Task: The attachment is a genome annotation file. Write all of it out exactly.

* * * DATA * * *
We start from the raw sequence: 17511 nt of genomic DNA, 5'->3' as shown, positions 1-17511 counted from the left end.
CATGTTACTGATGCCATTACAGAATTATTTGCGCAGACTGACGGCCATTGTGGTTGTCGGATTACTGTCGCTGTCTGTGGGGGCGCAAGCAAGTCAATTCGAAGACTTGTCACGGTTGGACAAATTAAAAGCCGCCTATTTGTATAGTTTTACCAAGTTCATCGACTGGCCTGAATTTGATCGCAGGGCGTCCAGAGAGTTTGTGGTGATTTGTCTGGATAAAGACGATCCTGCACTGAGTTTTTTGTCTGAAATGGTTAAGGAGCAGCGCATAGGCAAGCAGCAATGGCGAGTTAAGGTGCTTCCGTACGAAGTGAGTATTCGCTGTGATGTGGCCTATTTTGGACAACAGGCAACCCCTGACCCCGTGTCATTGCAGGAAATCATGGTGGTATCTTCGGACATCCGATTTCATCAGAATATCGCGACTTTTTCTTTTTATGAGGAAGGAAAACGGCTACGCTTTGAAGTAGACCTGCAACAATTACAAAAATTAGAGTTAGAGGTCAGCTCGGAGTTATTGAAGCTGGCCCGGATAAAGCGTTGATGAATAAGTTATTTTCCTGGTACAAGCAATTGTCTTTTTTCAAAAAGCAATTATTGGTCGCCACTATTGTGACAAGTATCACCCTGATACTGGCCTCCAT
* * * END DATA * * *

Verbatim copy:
We start from the raw sequence: 17511 nt of genomic DNA, 5'->3' as shown, positions 1-17511 counted from the left end.
CATGTTACTGATGCCATTACAGAATTATTTGCGCAGACTGACGGCCATTGTGGTTGTCGGATTACTGTCGCTGTCTGTGGGGGCGCAAGCAAGTCAATTCGAAGACTTGTCACGGTTGGACAAATTAAAAGCCGCCTATTTGTATAGTTTTACCAAGTTCATCGACTGGCCTGAATTTGATCGCAGGGCGTCCAGAGAGTTTGTGGTGATTTGTCTGGATAAAGACGATCCTGCACTGAGTTTTTTGTCTGAAATGGTTAAGGAGCAGCGCATAGGCAAGCAGCAATGGCGAGTTAAGGTGCTTCCGTACGAAGTGAGTATTCGCTGTGATGTGGCCTATTTTGGACAACAGGCAACCCCTGACCCCGTGTCATTGCAGGAAATCATGGTGGTATCTTCGGACATCCGATTTCATCAGAATATCGCGACTTTTTCTTTTTATGAGGAAGGAAAACGGCTACGCTTTGAAGTAGACCTGCAACAATTACAAAAATTAGAGTTAGAGGTCAGCTCGGAGTTATTGAAGCTGGCCCGGATAAAGCGTTGATGAATAAGTTATTTTCCTGGTACAAGCAATTGTCTTTTTTCAAAAAGCAATTATTGGTCGCCACTATTGTGACAAGTATCACCCTGATACTGGCCTCCAT